A Religious Awakening: Princeton's Hispanic Theological Initiative Helps Latino Doctoral Students Launch Careers as Religion Scholars
Hawkins, B. Denise, Diverse Issues in Higher Education
For now, Elias Ortega-Aponte's doctoral dissertation--"Raised Fist in the Church! Afro-Latino/a Practice Among the Young Lords Party: A Religious Humanist Model for Radical Latino/a Religious Ethics" is a work in progress but it got the attention of some publishers at the American Academy of Religion, where he spent a weekend in late October shopping his manuscript and looking to land a faculty post.
Ortega-Aponte, a Ph.D. candidate at Princeton Theological Seminary, knows that the Young Lords Party, a decades-old former turf and street gang turned social movement, has been a neglected topic by Latino scholars of religion and theological ethicists but that has made him more eager to bring his scholarship to the academy. For Ortega-Aponte--a self-described Afro-Puerto Rican who earned degrees in communications, continental philosophy and divinity on his way to the seminary--and other Hispanic doctoral students in religion, and in particular Latin American and Hispanic religion, the academy can be a lonely and complex place to navigate. He is the only Hispanic student enrolled at the nation's largest Presbyterian seminary.
But since 1997, Princeton Seminary's Hispanic Theological Initiative (HTI) has helped doctoral students like Ortega-Aponte build community and succeed in launching their careers. The HTI is the only academic program of its kind that brings together Hispanic doctoral students and is ecumenical, multi-ethnic and multi-denominational.
Students who participate in HTI represent a consortium of 18 academic institutions, including the Graduate Theological Union, Drew University and the University of Notre Dame. They come to Princeton at various phases of their doctoral and postdoctoral work in religion, Biblical studies and theology. They take classes, attend workshops, work with mentors and editors but earn degrees from their home institutions. This year, nonprofit Excelencia in Education recognized HTI for its efforts to increase access and opportunity for Hispanics at the graduate level.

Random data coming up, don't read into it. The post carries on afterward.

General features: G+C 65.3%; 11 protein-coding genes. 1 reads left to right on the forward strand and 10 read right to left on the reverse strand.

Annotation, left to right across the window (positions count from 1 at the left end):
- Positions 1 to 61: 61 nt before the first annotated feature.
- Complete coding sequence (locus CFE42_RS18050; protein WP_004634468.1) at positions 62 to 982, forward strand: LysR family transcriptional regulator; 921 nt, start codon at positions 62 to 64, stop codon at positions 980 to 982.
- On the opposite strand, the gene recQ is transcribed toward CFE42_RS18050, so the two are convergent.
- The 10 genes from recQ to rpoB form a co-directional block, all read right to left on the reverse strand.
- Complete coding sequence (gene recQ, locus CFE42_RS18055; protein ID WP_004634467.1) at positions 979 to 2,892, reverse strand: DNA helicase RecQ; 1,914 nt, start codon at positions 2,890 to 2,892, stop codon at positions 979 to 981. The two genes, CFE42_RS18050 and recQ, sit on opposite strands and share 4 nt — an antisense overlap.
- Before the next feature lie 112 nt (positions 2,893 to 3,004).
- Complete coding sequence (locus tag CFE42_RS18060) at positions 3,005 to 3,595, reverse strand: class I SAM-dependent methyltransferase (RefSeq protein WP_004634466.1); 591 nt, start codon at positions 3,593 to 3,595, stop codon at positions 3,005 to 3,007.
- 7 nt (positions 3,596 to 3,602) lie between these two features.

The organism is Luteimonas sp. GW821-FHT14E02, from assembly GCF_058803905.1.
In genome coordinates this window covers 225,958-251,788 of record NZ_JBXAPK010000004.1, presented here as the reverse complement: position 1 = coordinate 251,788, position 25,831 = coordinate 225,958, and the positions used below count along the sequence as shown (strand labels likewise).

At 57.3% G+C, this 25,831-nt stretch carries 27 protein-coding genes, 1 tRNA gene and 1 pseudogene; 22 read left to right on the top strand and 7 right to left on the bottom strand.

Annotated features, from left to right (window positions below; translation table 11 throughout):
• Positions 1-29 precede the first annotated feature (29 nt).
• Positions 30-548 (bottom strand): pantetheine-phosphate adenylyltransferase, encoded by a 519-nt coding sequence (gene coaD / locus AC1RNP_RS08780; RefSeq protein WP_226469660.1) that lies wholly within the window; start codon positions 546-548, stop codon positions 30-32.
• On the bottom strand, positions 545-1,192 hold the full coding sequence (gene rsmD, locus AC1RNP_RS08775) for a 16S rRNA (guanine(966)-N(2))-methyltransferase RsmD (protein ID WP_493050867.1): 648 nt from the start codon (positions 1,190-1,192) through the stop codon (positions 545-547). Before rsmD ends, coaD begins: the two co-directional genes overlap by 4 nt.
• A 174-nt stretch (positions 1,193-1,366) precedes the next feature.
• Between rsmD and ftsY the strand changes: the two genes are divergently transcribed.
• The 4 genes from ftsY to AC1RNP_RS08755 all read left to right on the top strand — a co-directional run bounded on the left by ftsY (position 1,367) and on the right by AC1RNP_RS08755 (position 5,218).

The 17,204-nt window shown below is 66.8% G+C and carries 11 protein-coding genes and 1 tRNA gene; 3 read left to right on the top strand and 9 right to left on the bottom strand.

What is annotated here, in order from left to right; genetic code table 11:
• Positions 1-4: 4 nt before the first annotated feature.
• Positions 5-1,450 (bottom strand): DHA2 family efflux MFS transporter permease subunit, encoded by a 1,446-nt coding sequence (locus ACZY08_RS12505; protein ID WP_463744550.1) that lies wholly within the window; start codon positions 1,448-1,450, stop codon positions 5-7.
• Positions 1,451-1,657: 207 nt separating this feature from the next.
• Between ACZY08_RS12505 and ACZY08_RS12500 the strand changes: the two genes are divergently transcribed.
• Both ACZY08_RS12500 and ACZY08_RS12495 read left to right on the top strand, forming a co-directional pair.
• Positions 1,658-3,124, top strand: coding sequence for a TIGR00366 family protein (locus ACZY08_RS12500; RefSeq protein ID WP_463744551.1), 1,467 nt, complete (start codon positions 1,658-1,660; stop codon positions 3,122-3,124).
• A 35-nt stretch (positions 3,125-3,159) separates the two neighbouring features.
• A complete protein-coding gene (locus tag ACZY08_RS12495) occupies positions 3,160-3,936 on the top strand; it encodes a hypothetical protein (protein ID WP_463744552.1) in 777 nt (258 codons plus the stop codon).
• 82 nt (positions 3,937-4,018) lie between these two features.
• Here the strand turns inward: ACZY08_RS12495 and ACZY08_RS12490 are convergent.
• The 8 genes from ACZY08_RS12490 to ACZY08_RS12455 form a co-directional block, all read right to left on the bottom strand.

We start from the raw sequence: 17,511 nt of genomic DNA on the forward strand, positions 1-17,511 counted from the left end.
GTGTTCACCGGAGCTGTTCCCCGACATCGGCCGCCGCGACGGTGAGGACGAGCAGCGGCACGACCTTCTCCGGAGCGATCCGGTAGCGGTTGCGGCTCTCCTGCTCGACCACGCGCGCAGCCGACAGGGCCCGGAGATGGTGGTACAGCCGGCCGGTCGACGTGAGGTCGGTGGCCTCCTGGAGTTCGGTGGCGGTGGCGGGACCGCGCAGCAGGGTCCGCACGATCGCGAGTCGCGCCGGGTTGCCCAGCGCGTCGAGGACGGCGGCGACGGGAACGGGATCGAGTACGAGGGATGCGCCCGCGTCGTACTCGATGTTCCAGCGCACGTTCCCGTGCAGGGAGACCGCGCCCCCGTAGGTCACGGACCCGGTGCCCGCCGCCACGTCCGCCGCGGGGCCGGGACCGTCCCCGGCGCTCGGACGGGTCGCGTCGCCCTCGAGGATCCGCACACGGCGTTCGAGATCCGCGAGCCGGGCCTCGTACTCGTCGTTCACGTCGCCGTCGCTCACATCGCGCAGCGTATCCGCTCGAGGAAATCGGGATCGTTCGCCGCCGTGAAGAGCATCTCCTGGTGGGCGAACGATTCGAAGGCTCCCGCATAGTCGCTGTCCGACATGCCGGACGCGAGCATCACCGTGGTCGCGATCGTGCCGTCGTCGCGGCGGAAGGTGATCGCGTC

"The need for an integrated plan to help Latina and Latino students is evident when you study the changing demographics and religiosity of our culture," says HTI Director Joanne Rodriguez. "The U.S. Census projects that Hispanics will represent more than 20 percent of the U.S. population by 2020. They will represent nearly 25 percent of the college-age population by 2025. Yet, as of 2008, only 19 percent earn a college degree."
The deficit grows more glaring in religion's faculty ranks where only 3.5 percent of professors at schools accredited by the Association of Theological Schools (ATS) are Hispanic. At HTI, increasing the number of Hispanic faculty is an important result. "When I started teaching in the United States in 1969, there was not one other tenure or tenure-track Latino professor at a Protestant seminary in the country," says Dr. Justo L. Gonzalez, former executive director of HTI, noting there are now more than 136 Latina/o professors working in ATS-accredited schools.
Of HTI's national Excelencia recognition, Gonzalez says, "I didn't think this success would happen so rapidly."
HTI counts 69 graduates. Ninety percent of students who enter HTI are ordained, and the majority enter the academy after earning their doctorates, Rodriguez says. One alumna is Dr. Mayra Rivera Rivera, a constructive theologian and former chemical engineer who joined the faculty of Harvard Divinity School in July. …